Below is a student-written article featured in the latest issue of The Tie, Saint Joseph Prep Boston's student newspaper.
By Brenna Daly '23
LEARNING COMMONS — SJP has a trivia team that participates in GBH’s Super Sunday event each year to audition for the televised High School Quiz Show competition. This year, SJP’s HSQS team has really stepped it up: they have made it to the top 15 out of 65 teams from across Massachusetts that were at the Super Sunday auditions on November 6. This means they will be moving on to a HSQS tournament that will be on television, with their first match against North Quincy in January (on TV March 4).
Because of their success this year, we interviewed the team so that SJP can learn more about the HSQS team and truly appreciate their achievements. Here are some of just three of the team members’ responses to our questions:
The TIE: What is the best part of being on the HSQS team?
Patrick Duffy ‘24: “The best part about being on HSQS is probably the team meeting every Thursday, as we get close to 20 kids up in the LC just doing trivia making it fun for everyone up there, whether you know all the answers or don’t know any of them. Everyone is always excited to go to these meetings every week, as for many it is just a time of the day to decompress and have fun.”
Katelyn Murphy ‘24: “For me the best part is working together with all the other teammates. We each have different skills and areas we know a lot more information about so we all have to work together.”
Lukas Binggeli ‘24: “Being on the HSQS team allows me to show off all the random information that I have learned, both in school and on my own. I have always loved memorizing things such as the capitals of the world, the periodic table, Super Bowl winners, etc., so participating in this trivia-focused club is a natural fit for me.”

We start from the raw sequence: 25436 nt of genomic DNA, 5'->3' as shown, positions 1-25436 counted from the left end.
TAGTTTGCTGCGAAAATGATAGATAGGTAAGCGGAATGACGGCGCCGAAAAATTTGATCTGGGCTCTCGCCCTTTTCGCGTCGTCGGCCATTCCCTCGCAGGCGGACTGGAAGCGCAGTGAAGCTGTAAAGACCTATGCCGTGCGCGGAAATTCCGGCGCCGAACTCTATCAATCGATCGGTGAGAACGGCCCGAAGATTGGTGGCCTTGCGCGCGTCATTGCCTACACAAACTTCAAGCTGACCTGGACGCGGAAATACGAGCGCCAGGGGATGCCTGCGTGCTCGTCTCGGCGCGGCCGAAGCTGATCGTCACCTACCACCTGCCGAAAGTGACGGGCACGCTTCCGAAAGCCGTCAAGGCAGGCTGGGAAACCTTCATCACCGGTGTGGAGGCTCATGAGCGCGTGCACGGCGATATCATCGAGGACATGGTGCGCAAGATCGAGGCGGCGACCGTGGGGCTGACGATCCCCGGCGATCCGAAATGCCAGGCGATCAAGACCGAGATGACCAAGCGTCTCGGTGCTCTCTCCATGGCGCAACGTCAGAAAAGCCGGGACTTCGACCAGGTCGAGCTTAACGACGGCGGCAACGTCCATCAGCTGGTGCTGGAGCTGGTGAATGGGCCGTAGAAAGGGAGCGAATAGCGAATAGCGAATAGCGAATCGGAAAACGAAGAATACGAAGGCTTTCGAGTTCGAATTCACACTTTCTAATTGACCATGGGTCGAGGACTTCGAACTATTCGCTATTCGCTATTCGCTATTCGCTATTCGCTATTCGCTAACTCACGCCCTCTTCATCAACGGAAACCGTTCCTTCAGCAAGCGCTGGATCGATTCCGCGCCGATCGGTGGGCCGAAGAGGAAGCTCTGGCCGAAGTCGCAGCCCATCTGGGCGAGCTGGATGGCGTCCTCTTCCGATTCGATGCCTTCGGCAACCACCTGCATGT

The TIE: What did it take for the team to qualify to be on TV?
Patrick Duffy ‘24: “It took a lot of teamwork to qualify for the competition, as we were able to put together our different areas of knowledge in order to answer all of the questions. We each were able to answer a good number of questions, ones for which other team members may have had no idea what the answer would be. So overall I’d say it was just being able to put our heads together and think about a question in order to answer it correctly.”
Katelyn Murphy ‘24: “We all had to take a 50 question test in a room on Super Sunday and there were 15 teams who scored with the highest points.”
Lukas Binggeli ‘24: “To qualify for the show, we had to enter the Super Sunday competition and achieve a top-15 score on a 50 question test. Our intelligence, team balance, and ability to work together allowed us to do well. Each of us had categories that we were strong in, and when someone was unsure of an answer, we all came together to brainstorm and narrow down possible answers.”
The TIE: What does it take to be a good HSQS team member? How much prep do you guys have to do before competitions?
Patrick Duffy ‘24: “To be a good HSQS member doesn’t mean that you have to know every piece of trivia that exists on the planet, but to rather focus on an area that you have extensive knowledge in and then expand that knowledge, as the combined knowledge with your teammates will bring you a long way. We don’t have too much prep before competitions, considering we only get about 30 minutes a week to meet, but the preparation is mostly just learning new things and expanding your field of knowledge in any area.”